(As told to Irewati Nag)
His disdain for my parents has brought me to the brink of divorce
Today I am on the verge of divorce. I find it hard to believe that in this century, a woman still has to fight for such basic issues. I am applying for a divorce because my husband is not allowing me to take care of my ageing father. The reason: I am a daughter, after marriage, I am “paraya dhan”. My stomach hurts every time I hear that from my in-laws and husband.
I lost my mom a few years ago. My father has been living alone since then in my hometown.
I was married about 8 years ago. I have two brothers, but they are not in a position to take care of my father. That said, if I want to take of my father, I should be able to. I don’t think anyone deserves to question my need to attend to my father, right?
It is his duty to take care of his parents
Tomorrow, if my in-laws need my husband’s support, am I allowed to question his need to take care of his parents? He, too, has brothers! No. Because he is a son, it is his responsibility. The law is clear in the whole equation: ageing parents are a responsibility of children, whether it is a son or a daughter.
The law is clear in the whole equation: ageing parents are a responsibility of children, whether it is a son or a daughter.
If that is the case, why am I being subjected to torturous questions like
“It is not like nobody has lost their wives?”
“Why is it so much of an issue to manage your father?”
“Why can’t your brothers take care of him?”
“When you are married to my son, this is your house, we are your family and not them?”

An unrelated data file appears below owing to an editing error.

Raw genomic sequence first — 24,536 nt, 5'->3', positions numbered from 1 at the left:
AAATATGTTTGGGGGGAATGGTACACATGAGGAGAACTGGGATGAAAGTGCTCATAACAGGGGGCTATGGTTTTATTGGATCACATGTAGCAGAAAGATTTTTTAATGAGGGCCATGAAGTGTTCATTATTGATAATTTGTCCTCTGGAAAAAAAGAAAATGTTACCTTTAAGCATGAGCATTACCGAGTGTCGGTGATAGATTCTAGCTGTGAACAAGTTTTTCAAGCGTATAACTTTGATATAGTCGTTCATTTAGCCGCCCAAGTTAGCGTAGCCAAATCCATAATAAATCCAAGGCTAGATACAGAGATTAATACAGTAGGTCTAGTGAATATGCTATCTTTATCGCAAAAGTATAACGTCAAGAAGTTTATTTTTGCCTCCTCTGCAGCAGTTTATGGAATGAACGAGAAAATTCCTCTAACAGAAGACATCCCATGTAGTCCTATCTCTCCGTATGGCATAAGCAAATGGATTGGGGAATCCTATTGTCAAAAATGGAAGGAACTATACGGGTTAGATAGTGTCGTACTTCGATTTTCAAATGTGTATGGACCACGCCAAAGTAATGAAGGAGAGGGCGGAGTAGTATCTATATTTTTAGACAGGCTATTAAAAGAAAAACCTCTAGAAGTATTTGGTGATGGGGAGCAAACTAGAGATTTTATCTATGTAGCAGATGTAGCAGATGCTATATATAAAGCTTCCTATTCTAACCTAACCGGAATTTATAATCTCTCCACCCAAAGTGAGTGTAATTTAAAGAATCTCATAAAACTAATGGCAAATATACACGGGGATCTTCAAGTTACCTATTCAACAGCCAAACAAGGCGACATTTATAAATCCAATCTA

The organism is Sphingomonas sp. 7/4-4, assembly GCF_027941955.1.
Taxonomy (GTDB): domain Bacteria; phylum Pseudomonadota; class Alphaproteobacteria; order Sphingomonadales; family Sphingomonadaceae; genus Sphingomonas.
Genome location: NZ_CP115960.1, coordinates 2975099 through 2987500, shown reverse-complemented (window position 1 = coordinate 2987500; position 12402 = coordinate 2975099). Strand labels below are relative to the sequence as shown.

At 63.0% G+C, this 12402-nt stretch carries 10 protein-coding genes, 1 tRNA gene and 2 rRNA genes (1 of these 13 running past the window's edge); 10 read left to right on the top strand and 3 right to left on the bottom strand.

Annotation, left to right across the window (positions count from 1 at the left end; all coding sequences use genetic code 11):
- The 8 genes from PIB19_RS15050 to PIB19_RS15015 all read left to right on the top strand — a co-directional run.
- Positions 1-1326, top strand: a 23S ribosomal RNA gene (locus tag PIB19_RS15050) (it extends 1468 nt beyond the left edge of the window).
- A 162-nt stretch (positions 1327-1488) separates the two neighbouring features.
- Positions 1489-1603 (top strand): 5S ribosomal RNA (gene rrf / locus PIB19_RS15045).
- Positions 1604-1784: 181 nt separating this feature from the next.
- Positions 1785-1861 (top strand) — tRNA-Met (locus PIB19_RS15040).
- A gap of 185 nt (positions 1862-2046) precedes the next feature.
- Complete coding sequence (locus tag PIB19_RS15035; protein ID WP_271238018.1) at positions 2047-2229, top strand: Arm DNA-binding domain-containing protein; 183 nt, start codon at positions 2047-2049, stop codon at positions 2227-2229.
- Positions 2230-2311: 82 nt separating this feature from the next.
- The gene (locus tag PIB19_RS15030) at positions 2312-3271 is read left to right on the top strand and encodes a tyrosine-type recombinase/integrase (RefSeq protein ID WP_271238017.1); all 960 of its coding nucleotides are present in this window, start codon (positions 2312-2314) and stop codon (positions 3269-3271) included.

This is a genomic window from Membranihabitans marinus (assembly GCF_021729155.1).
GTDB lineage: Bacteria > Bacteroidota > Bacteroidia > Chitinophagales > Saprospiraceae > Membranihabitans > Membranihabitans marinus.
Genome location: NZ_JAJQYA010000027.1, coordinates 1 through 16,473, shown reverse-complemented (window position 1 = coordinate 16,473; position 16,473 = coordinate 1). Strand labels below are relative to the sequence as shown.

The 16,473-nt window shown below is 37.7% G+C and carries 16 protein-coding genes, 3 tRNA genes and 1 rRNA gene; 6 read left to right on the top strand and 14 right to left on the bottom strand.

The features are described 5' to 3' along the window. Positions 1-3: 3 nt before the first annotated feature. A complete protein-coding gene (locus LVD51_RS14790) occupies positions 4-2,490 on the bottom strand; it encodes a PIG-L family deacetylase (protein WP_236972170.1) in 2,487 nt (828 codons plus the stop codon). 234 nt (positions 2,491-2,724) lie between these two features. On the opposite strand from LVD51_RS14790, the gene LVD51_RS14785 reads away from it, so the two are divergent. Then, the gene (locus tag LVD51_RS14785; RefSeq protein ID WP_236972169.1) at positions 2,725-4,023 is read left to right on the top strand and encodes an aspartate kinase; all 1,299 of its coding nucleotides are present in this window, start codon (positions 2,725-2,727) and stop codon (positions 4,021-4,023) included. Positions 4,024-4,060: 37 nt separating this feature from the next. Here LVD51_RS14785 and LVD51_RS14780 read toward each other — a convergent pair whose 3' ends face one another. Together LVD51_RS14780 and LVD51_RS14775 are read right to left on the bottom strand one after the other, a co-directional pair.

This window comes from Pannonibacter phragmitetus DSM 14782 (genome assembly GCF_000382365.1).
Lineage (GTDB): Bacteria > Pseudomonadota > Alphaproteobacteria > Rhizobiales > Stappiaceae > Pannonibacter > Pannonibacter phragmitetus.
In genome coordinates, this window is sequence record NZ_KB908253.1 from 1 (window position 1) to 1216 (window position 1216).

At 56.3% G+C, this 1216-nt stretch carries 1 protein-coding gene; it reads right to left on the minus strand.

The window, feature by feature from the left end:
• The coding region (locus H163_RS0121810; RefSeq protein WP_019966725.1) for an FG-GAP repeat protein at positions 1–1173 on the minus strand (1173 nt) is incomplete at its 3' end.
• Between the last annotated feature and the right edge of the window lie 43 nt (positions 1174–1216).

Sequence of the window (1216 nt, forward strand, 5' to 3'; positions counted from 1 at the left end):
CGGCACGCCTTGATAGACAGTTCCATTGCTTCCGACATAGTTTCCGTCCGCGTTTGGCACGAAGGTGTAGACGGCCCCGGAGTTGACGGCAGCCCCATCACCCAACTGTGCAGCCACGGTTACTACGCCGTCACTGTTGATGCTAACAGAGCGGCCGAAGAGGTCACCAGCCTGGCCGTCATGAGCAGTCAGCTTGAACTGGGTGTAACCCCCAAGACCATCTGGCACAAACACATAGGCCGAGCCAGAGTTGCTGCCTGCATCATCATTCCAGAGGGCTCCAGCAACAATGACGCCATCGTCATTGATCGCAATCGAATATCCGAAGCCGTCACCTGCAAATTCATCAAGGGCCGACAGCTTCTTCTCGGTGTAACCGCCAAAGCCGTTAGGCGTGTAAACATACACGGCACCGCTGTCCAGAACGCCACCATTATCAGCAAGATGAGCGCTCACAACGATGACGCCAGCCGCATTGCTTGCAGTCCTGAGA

It is then my mind screamed with questions.
So why can’t I look after my parents?
“Why is my love for father a crime, but my husband’s affection for his parents a duty?”
“Is it taken for granted that my loyalty and bond must be cut off from my own blood?”
“Why do you assume that by marriage, I am bound to serve my in-laws, while they can crib about how bad I am at that thing too?”
“So, this is punishment for having one different chromosome? And my parents’ fault for giving birth to a life that has the other chromosome?”
Every now and then I hear stories and read about families where the son and daughter-in-law are being cruel to the son’s parents. It makes me wonder why do such things happen in our society? Could it be because the daughter-in-law was not allowed to take care of parents? How can a family expect any kind of genuine love from a girl who was not allowed take care of her own parents? Could this be the root for all the problems of patriarchy we are facing today?
I managed to live in a loveless marriage for over eight years. I often heard my mother-in-law telling my husband how “generous” he has been in marrying a dark-skinned woman. I’ve done my best to keep everyone happy in my marital home, despite the fact that I was feeling left out and not appreciated. It did not matter to me until my husband put the final nail in the coffin of our marriage: stopping me from tending to my father.
Related reading: 5 ways to deal with your husband’s parents
I doubt his ability to care for anyone
I not only found this insulting; he also lost my respect the day he did that. I wonder if he will genuinely take good care of his own parents? He doesn’t even call his parents regularly, doesn’t find it necessary to go and meet them regularly. If it comes to a day when his parents are bedridden, how will he be able to handle them? But he has a duty-bound caretaker and nurse in me. It is not even his problem, right?
Once I started discussing this issue with my friends and colleagues, I realised I am not alone. Women have been suffering this for years. But that said, we are suffering silently. Why do we adhere to these rules that make no sense now? In a world that had joint families that depended on agriculture maybe it was essential to keep families and property together, though I doubt that was the only reason.
Why don’t we question this second-class citizenship? Why didn’t I, before this breaking point? It is important for us women to speak up, assert ourselves, be heard and take actions. The minute we start doing it, the more we become a tribe of our own, then, maybe, we can make a better world for our children and ourselves.